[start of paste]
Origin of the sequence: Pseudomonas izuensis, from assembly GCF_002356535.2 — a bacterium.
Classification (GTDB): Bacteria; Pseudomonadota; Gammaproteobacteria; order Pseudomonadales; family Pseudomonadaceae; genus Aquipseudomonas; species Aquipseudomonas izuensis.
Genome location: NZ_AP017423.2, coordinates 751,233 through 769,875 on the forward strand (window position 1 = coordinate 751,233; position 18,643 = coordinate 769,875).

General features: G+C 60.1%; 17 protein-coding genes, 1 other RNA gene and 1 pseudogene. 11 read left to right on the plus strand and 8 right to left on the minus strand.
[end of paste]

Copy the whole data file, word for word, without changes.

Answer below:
Origin of the sequence: Pseudomonas izuensis, from assembly GCF_002356535.2 — a bacterium.
Classification (GTDB): Bacteria; Pseudomonadota; Gammaproteobacteria; order Pseudomonadales; family Pseudomonadaceae; genus Aquipseudomonas; species Aquipseudomonas izuensis.
Genome location: NZ_AP017423.2, coordinates 751,233 through 769,875 on the forward strand (window position 1 = coordinate 751,233; position 18,643 = coordinate 769,875).

General features: G+C 60.1%; 17 protein-coding genes, 1 other RNA gene and 1 pseudogene. 11 read left to right on the plus strand and 8 right to left on the minus strand.